Federgruen, Awi, Joern Meissner and Michal Tzur (2007): Progressive Interval Heuristics for the Multi-Item Capacitated Lot Sizing Problems, Operations Research, 55 (3): 490-502.
McKinnon, Alan C., Danila Mendes and Marwan Nababteh (2007): In-store logistics: an analysis of on-shelf availability and stockout responses for three product groups, International Journal of Logistics: Research and Applications, 10 (3): 251-268.
Momotko, Mariusz, Michał Gajewski, André Ludwig, Ryszard Kowalczyk, Marek Kowalkiewicz and Jian Ying Zhang (2007): Towards adaptive management of QoS-aware service compositions, Multiagent Grid System, 3 (3): 299-312.
Abstract: Service compositions enable users to realize their complex needs as a single request. Despite intensive research, especially in the area of business processes, web services and grids, an open and valid question is still how to manage service compositions in order to satisfy both functional and non-functional requirements as well as adapt to dynamic changes. This article describes an approach towards adaptive management of QoS aware service compositions. This approach integrates well known concepts and techniques and proposes various execution strategies based on dynamic selection and negotiation of services included in a service composition, contracting based on service level agreements, service enactment with flexible support for exception handling, monitoring of service level objectives, and profiling of execution data. An important element of the approach is an open architecture for adaptive service composition management. Its first prototypical implementation has been developed within an EU-funded Adaptive Service Grid project.
Inderfurth, Karl and Sandra Transchel (2007): Technical Note—Note on “Myopic Heuristics for the Random Yield Problem”, Operations Research, 55 (6): 1183-1186.
Oliver, Nick, Lee Schab and Matthias Holweg (2007): Lean principles and premium brands: Conflict or complement?, International Journal of Production Research, 45 (16): 3723-3739.
Holweg, Matthias (2007): The genealogy of lean production, Journal of Operations Management, 25 (2): 420-437.
Lang, Günter (2007): Where are Germany’s Gains from Kyoto? Estimating the Effects of Global Warming on Agriculture, Climatic Change, 84: 423-439.
Van Quaquebeke, Niels, Daniel C. Henrich and Tilman Eckloff (2007): “It’s not tolerance I’m asking for, it’s respect!”: A conceptual framework to differentiate between tolerance, acceptance and (two types of) respect, Gruppendynamik und Organisationsberatung, 38 (2): 185-200.
Abstract: Due to a rising interest in empirical ‘respect’ research but at the same time a somewhat fuzzy use of the term and its semantically close neighbors, we introduce a conceptual framework. The framework draws on existing philosophical traditions and empirical psychological works alike. It is pointed out that respect, acceptance, and tolerance are all attitudes of a subject towards an object which are not aligned on one dimension, but are concerned with quite different issues. Moreover, we propose that research needs to differentiate between two very different kinds of respect. Whereas appraisal respect, acceptance, and tolerance are attitudinal reflections of a subject’s decisions on certain issues (i.e., on influence, membership, and presence), recognition respect is proposed to be an overarching processing mode, i.e., a general attitude on how to confront others.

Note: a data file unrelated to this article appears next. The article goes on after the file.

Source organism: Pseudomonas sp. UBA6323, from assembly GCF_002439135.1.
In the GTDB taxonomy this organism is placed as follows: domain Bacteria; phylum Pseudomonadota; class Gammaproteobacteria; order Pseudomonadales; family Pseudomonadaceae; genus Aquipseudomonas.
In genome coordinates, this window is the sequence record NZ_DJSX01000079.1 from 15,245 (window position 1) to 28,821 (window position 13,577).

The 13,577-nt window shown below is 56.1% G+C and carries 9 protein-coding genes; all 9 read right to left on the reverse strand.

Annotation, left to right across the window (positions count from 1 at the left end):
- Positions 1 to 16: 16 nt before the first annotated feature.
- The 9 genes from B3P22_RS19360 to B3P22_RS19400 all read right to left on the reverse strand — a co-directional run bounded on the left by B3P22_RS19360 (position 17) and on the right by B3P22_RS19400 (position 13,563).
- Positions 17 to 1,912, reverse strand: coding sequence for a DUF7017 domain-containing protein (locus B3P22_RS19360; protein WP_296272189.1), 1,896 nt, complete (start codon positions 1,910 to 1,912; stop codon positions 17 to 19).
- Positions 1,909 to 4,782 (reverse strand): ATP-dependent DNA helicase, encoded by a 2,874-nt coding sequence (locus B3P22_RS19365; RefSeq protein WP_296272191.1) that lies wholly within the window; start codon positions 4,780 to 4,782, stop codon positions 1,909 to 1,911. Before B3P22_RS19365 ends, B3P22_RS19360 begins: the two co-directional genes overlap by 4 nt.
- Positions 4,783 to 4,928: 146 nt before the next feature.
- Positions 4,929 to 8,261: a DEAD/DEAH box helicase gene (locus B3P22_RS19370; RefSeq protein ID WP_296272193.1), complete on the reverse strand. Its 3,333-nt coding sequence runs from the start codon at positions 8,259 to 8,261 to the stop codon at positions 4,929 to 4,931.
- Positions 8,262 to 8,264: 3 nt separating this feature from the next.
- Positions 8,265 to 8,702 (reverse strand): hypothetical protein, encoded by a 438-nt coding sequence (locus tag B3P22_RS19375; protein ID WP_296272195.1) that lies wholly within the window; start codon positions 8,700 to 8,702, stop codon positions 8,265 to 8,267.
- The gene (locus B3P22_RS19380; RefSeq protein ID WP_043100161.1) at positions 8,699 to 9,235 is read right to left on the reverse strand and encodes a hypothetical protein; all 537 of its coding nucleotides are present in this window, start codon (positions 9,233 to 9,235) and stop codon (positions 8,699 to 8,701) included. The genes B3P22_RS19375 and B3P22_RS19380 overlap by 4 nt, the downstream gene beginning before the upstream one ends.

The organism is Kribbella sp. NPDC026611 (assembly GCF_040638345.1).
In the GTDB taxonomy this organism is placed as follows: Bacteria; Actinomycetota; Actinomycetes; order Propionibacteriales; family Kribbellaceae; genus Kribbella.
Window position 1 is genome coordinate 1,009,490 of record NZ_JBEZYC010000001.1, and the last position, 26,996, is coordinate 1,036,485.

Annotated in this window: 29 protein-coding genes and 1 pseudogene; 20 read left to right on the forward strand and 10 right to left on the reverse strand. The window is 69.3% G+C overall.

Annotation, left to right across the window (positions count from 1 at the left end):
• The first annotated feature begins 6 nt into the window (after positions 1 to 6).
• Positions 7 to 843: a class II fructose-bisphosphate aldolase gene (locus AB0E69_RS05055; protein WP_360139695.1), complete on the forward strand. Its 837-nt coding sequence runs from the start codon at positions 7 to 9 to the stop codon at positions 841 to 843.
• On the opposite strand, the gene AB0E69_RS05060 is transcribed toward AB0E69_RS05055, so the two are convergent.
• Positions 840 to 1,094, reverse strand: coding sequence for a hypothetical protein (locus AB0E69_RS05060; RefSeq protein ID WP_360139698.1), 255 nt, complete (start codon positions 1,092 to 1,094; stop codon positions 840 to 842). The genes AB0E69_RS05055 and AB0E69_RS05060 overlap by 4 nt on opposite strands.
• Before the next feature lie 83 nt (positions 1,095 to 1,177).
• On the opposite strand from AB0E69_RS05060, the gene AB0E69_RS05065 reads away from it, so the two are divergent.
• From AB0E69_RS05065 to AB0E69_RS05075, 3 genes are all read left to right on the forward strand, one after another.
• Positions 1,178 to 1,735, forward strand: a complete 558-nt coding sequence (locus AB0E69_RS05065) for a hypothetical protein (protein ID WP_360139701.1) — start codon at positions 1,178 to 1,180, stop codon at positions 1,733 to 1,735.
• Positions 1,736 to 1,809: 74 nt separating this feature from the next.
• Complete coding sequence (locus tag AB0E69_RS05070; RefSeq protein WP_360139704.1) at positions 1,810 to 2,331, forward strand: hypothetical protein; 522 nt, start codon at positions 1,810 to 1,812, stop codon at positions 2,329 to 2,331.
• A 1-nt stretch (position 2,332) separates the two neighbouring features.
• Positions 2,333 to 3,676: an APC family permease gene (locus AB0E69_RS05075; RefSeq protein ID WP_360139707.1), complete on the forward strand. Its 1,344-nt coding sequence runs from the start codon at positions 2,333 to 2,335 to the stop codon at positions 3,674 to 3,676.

Reichhart, Andreas and Matthias Holweg (2007): Creating the customer-responsive supply chain: A reconciliation of concepts, International Journal of Operations & Production Management, 27 (11): 1144-1172.
McKinnon, Alan C. (2007): Decoupling of road freight transport and economic growth trends in the UK: An exploratory analysis, Transport Reviews, 27 (1): 37-64.
Albers, Sönke, Jan U. Becker, Michel Clement, Dominik Papies and Holger Schneider (2007): Messung von Zahlungsbereitschaft und ihr Einsatz für die Preisbündelung: Eine anwendungsorientierte Darstellung am Beispiel digitaler TV-Programme, Marketing - Zeitschrift für Forschung und Praxis, 29 (1): 7-22.
Witte, Erich H. and Niels Van Quaquebeke (2007): Editorial for special issue on interpersonal respect, Gruppendynamik und Organisationsberatung, 38 (2).
Reichhart, Andreas and Matthias Holweg (2007): Lean distribution: Concepts, contributions, conflicts, International Journal of Production Research, 45 (16): 3699-3722.
Franklin, J. Rod (2007): Controlling the Messy World of logistics Service innovation, Controlling & Management, 51 (2 (Supplement)): 19-25.
Sodhi, ManMohan S. and Seongha Lee (2007): An analysis of sources of risk in the consumer electronics industry, Journal of the Operational Research Society, 58: 1430-1439.
Abstract: The consumer electronics industry is a $240 billion global industry with a small number of highly competitive global players. We describe many of the risks associated with any global supply chain in this industry. As illustration, we also list steps that Samsung Electronics and its subsidiary, Samsung Electronics UK, have taken to mitigate these risks. Our description of the risks and illustration of mitigation efforts provides the backdrop to identify areas of future research.
Albers, Sönke and Michel Clement (2007): Analyzing the success drivers of e-business companies, IEEE Transactions on Engineering Management, 54 (2): 301-314.
Abstract: Although there is a growing amount of theoretical literature, only limited attention has been allocated to empirically determine the relative influence of a broad set of strategic success factors of e-business companies across several industries. We concentrate on the impact of marketing strategies and chosen business models and differentiate between direct and indirect drivers on revenue and profitability in order to estimate the total effect of a certain strategy or business model. Based on a survey of 147 e-businesses from different industries we empirically test, with the help of seemingly unrelated regression models, the relative importance of the various strategy elements. Our estimation results show that business models where the firm profits from transactions (e.g., via fixed access or usage fees) and is able to sell pricy products and services are well suited to reach profitability. The by far most important element of the marketing strategy is the achieved customer satisfaction, which has a significant and strong effect on revenue, but only a moderate direct effect on profitability. Due to our modeling approach we find that the total elasticity of this element of the marketing strategy is driven by the indirect effect from revenue on profitability